My most recent boss was this narcissistic woman who made my life a living hell. HR knew about it and they were even present in the meeting where she blasted me so much for no reason that I literally started weeping with catarrh coming out of my nose. She wasn’t criticising my work at all, and in fact, regularly praised my work, she was just being demeaning to make an example out of me. HR didn’t do anything to stop it and in fact, even instigated it.

Funke, 26

I got to work one day and greeted everyone as usual and I noticed my manager didn’t answer me. At that moment, I assumed he was in a Skype meeting or whatever. It continued like this for a couple more weeks. Some days I’d get the occasional head nod or “Mmm” but he wouldn’t look up to fully acknowledge me. It was like “Take your greeting and go”, so I stopped greeting him. The part that annoyed me the most was when he’d dismissively answer any questions I had or snap at me to come back and then I’d have to ask someone else. Fast forward to my year end review, he asked if I had any feedback for him. I didn’t say anything because abeg, who giving negative feedback to your oga epp? He kept on asking if I was sure I had nothing to say. I finally told him that for a couple of months now, he had been dismissive and snapping at me for no reason and I didn’t understand why or what I had done. He looked at me with confusion and said “What you did ke? Why would I not answer you?”  He then said “Boya nigba ti emi ati iyawo mi n ja” (maybe my wife and I were fighting) and then apologised.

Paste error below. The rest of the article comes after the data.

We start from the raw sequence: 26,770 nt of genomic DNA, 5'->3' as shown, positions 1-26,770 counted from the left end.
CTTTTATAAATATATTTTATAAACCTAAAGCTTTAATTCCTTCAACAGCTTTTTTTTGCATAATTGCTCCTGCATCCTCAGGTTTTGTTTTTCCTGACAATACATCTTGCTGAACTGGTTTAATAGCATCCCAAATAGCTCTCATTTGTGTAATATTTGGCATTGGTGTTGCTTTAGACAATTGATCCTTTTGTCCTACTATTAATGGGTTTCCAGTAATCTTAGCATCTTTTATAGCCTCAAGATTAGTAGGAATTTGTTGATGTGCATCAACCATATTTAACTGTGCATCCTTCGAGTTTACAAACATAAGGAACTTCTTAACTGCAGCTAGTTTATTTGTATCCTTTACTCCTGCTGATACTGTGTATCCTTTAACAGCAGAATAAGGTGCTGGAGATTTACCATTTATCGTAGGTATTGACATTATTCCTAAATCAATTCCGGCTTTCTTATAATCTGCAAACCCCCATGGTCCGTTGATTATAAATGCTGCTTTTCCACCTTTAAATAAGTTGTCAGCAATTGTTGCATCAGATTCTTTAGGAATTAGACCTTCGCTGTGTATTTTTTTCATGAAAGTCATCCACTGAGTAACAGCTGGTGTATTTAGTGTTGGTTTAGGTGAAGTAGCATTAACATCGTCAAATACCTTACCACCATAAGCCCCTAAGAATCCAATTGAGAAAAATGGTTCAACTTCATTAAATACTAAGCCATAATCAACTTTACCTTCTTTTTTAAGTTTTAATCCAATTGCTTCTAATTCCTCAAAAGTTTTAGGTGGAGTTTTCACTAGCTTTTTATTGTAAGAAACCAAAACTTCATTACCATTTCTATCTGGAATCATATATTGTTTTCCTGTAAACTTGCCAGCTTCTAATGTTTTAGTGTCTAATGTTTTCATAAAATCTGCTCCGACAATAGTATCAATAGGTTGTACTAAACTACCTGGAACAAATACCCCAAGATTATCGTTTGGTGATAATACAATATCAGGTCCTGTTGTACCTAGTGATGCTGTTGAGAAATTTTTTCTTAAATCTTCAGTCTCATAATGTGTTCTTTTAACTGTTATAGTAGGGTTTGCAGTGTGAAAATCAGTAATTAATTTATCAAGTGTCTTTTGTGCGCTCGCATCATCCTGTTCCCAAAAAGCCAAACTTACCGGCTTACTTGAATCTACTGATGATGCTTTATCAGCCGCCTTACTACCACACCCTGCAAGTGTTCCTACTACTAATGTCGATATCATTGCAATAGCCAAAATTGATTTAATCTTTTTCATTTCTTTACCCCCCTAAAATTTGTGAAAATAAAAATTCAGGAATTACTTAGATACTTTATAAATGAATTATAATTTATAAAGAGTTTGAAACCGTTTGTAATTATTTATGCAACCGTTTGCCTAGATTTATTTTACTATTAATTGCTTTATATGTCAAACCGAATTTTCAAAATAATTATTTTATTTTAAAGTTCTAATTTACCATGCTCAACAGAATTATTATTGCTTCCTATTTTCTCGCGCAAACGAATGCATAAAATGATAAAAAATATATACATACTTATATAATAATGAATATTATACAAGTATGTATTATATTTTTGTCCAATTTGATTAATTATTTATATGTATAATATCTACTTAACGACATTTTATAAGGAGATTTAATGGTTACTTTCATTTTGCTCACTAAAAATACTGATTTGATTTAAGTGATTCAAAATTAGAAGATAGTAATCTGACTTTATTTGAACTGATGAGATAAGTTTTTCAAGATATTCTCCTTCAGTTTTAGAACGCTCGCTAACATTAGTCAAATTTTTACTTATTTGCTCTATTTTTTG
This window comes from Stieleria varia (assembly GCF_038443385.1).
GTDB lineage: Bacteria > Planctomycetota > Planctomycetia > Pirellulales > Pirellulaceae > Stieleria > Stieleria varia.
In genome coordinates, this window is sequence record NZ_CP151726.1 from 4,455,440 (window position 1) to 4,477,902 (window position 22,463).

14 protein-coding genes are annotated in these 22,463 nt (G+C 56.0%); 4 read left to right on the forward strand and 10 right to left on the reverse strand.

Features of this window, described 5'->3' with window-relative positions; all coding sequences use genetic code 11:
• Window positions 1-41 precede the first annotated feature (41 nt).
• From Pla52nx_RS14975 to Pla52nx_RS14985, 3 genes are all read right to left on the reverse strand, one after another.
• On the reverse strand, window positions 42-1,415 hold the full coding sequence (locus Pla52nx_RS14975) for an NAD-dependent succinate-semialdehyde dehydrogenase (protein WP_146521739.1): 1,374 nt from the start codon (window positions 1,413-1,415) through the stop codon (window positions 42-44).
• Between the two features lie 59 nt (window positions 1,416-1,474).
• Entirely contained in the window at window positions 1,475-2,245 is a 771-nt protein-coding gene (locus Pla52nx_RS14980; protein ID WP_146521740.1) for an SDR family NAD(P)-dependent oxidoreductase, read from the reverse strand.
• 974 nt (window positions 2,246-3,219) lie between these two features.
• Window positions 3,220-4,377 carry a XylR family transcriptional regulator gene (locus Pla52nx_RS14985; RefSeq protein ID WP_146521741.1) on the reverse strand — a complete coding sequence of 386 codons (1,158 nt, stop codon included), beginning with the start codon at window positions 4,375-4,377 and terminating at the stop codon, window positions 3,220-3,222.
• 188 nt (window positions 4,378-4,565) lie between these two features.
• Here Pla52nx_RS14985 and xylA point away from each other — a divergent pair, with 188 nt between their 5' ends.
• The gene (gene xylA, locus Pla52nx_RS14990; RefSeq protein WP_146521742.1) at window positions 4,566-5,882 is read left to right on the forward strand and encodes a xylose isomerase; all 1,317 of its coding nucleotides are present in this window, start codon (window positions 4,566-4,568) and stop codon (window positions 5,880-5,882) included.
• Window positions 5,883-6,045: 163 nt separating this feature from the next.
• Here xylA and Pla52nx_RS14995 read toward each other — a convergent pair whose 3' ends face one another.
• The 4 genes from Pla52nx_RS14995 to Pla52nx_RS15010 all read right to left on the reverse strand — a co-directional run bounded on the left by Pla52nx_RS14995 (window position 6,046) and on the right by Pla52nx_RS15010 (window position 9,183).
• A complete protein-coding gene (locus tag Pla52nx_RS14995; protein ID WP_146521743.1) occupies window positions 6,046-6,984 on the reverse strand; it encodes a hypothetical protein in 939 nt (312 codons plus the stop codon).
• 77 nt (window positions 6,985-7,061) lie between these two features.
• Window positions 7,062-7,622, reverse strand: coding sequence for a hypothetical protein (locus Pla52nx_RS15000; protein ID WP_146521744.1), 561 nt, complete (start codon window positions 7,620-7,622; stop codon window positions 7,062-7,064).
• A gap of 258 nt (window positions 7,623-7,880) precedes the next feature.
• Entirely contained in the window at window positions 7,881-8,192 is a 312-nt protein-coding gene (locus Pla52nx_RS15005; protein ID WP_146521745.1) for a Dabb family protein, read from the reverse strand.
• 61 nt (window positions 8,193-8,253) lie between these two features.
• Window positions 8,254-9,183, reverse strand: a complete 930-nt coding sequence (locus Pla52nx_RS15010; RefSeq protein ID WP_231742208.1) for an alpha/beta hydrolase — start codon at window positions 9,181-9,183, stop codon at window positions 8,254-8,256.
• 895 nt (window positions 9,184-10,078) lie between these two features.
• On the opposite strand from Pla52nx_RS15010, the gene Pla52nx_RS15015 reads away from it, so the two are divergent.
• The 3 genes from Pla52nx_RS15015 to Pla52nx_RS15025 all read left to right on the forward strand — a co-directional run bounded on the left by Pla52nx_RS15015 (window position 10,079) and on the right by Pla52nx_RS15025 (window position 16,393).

Chisom, 26